Snake River Radio Players ready to spread holiday spirit with ‘A Christmas Carol’
IDAHO FALLS — If your Christmas spirit is running low, the Snake River Radio Players have just the booster shot for you. These local actors are staging their production of Charles Dickens’ “A Christmas Carol” this week at Trinity United Methodist Church.
The Radio Players were founded by director Tasha Bere, who tells EastIdahoNews.com the idea for the group came to her unexpectedly.
“I was in a play and had been in a run of shows, and I said ‘I’m done. I need a break.’ And then the very next day after that show closed, I woke up and said ‘I want to do a radio Christmas show,” Bere says.
The group has produced four shows over three seasons, including “Miracle on 34th Street”, “It’s a Wonderful Life” and “Little Women.”
The players will stage “A Christmas Carol” as if it were a radio broadcast from the 1940s. Actors will stand and microphones performing their roles, while foley artists provide sound effects to help complete the atmosphere of the scene.
The set will be decorated with clocks to highlight the theme of time, a prominent theme in “A Christmas Carol.”
“With Scrooge, a lot of what he’s dealing with is a wasted life and the little time he has left,” Bere says.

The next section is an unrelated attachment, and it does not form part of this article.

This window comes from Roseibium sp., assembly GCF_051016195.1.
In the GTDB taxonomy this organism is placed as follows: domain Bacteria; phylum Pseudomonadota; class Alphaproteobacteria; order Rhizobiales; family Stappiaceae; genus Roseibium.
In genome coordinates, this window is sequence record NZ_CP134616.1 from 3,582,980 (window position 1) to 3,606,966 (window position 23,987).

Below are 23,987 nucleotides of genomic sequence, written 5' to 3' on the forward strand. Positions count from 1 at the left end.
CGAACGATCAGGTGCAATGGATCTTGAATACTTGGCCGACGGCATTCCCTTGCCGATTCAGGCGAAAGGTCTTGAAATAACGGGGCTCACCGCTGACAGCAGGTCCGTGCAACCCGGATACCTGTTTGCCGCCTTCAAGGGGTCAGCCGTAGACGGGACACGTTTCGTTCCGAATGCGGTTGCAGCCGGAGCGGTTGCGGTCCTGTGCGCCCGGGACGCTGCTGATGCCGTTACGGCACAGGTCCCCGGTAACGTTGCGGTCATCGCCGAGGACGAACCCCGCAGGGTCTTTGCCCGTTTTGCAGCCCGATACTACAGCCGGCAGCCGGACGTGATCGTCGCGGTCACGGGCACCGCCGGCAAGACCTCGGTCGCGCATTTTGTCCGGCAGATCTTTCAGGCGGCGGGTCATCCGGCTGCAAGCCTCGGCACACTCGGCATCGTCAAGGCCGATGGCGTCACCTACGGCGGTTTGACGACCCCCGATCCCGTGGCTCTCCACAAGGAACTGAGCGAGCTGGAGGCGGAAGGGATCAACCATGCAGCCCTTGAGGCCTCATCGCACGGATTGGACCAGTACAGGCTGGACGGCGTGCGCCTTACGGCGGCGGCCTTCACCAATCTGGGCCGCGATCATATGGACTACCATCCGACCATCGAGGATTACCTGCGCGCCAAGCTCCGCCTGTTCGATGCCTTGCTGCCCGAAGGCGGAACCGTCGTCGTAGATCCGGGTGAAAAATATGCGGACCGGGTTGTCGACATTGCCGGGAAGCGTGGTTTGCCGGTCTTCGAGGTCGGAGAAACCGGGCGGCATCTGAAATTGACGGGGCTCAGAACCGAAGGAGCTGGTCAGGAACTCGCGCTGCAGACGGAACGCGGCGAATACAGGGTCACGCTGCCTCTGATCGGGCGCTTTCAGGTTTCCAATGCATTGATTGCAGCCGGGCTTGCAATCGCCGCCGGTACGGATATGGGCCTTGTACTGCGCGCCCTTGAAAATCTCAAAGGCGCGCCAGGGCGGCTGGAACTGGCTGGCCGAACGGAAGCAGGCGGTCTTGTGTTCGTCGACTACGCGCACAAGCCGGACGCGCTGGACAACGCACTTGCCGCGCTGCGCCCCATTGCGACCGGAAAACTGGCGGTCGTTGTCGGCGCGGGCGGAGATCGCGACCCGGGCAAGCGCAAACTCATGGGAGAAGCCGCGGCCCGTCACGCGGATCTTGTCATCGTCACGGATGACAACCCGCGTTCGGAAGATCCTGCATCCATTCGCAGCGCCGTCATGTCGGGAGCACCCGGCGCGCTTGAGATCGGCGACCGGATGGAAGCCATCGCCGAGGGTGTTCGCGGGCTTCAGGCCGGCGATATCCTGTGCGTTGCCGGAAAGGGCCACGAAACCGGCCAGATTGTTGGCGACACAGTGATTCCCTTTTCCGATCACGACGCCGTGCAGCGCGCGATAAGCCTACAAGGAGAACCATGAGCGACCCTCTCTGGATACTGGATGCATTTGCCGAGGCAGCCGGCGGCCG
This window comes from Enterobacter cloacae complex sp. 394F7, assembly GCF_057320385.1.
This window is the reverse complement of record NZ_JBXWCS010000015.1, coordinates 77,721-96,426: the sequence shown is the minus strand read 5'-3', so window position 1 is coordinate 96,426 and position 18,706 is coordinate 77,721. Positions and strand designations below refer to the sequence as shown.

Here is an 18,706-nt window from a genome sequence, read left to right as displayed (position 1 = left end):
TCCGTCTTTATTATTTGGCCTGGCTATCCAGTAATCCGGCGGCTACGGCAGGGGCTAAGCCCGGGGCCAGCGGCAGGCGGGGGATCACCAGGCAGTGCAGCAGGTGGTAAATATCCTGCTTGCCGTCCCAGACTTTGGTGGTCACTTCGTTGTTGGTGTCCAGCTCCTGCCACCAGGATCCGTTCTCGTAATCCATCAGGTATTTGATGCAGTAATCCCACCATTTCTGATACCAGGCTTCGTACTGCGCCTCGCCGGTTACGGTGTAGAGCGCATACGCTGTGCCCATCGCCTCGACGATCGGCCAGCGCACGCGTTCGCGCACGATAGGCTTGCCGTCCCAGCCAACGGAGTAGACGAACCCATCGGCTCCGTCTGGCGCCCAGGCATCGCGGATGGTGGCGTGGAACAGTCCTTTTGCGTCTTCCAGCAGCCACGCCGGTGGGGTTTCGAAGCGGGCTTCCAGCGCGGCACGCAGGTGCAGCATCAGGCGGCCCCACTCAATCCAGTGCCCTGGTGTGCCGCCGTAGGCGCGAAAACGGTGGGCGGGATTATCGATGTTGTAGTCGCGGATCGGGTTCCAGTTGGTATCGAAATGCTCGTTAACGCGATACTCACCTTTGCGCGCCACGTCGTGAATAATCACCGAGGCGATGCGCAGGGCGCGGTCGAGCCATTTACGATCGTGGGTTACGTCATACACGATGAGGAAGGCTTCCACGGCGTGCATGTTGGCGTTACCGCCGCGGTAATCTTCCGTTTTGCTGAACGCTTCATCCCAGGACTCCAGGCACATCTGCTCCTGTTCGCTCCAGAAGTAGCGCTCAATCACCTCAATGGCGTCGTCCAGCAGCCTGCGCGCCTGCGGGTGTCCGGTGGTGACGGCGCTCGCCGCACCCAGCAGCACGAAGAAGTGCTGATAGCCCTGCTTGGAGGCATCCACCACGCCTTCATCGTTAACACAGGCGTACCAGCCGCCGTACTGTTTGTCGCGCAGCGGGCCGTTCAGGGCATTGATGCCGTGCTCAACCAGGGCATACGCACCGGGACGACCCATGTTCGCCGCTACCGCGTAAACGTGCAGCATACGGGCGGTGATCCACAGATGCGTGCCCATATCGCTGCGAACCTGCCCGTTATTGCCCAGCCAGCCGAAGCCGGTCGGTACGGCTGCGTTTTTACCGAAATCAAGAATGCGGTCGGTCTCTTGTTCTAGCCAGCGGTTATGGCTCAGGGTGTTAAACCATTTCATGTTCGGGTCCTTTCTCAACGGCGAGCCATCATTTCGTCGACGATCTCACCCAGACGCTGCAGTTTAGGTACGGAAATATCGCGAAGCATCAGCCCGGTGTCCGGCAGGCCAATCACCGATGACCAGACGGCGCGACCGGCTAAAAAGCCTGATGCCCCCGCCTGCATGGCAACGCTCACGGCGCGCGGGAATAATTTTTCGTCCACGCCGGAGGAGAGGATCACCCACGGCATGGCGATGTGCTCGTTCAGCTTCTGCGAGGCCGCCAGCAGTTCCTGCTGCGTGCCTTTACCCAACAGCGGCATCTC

Bere says the group’s productions have grown more emotionally complex and heavy during the course of its lifetime.
“‘Miracle on 34th Street’ is kind of light and easy emotionally,” she says. “But as we’ve progressed, we’ve gone into these shows that the emotion and the expression of the show itself are darker and more difficult to convey to an audience, especially just through voice because we don’t have movements or other things that help an actor show an audience how they’re feeling.”
The Radio Players’ take on “A Christmas Carol” may surprise audiences who may only be familiar with more recent adaptions featuring Mickey Mouse or the Muppets.
“To take a line from one of our cast members, ‘It’s going to be more Dickens and less Disney,’” Bere says. “It’s going to be very true to the story itself and be a bit darker.”
She reminds us that “It IS a ghost story.”
Nonetheless, Bere hopes people will be uplifted and leave the show feeling the Christmas spirit.
“We hope people leave feeling enlightened and understanding the weight that it takes for a soul to change,” she says.
Bere also says the “radio theater broadcast” aspect of the show offers potential showgoers a unique experience. “It’s as if you’re in the studio audience of a 1940s radio play,” she says. “The sound effects are live, and our actors are playing multiple roles, and those things are different to audiences in the area.”
She says although many people enter their shows skeptical that such a production can work, they leave thoroughly impressed by what they see and hear.
You can catch the Snake River Radio Player’s production “A Christmas Carol” Thursday, Dec. 13, and Friday, Dec. 14, at 7:30 p.m, and Saturday, Dec. 15, at 2 p.m. and 7:30 p.m. at Trinity United Methodist Church in Idaho Falls. Admission is free, but donations will be accepted and go toward the church’s renovation fund, with donations from Saturday night’s show going to the Upper Valley Child Advocacy Center.
Note: The church is currently undergoing renovations and is without running water.